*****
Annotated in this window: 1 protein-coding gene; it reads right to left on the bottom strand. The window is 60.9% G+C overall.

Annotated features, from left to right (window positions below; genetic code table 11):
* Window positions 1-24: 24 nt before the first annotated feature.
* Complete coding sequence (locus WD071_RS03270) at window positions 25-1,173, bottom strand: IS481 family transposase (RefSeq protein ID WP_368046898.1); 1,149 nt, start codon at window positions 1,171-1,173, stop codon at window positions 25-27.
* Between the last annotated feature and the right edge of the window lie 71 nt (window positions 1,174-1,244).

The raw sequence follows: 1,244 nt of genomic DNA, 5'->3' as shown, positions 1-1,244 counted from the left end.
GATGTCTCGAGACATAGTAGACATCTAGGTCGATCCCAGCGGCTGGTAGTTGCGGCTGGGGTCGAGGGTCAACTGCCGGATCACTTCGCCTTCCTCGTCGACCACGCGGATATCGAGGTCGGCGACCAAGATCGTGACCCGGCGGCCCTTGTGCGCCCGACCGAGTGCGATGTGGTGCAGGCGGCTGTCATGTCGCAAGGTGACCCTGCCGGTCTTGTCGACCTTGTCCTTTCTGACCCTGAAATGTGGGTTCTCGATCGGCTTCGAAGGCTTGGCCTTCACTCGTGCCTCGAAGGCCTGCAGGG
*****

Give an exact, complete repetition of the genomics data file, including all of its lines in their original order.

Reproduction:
Annotated in this window: 1 protein-coding gene; it reads right to left on the bottom strand. The window is 60.9% G+C overall.

Annotated features, from left to right (window positions below; genetic code table 11):
* Window positions 1-24: 24 nt before the first annotated feature.
* Complete coding sequence (locus WD071_RS03270) at window positions 25-1,173, bottom strand: IS481 family transposase (RefSeq protein ID WP_368046898.1); 1,149 nt, start codon at window positions 1,171-1,173, stop codon at window positions 25-27.
* Between the last annotated feature and the right edge of the window lie 71 nt (window positions 1,174-1,244).

The raw sequence follows: 1,244 nt of genomic DNA, 5'->3' as shown, positions 1-1,244 counted from the left end.
GATGTCTCGAGACATAGTAGACATCTAGGTCGATCCCAGCGGCTGGTAGTTGCGGCTGGGGTCGAGGGTCAACTGCCGGATCACTTCGCCTTCCTCGTCGACCACGCGGATATCGAGGTCGGCGACCAAGATCGTGACCCGGCGGCCCTTGTGCGCCCGACCGAGTGCGATGTGGTGCAGGCGGCTGTCATGTCGCAAGGTGACCCTGCCGGTCTTGTCGACCTTGTCCTTTCTGACCCTGAAATGTGGGTTCTCGATCGGCTTCGAAGGCTTGGCCTTCACTCGTGCCTCGAAGGCCTGCAGGG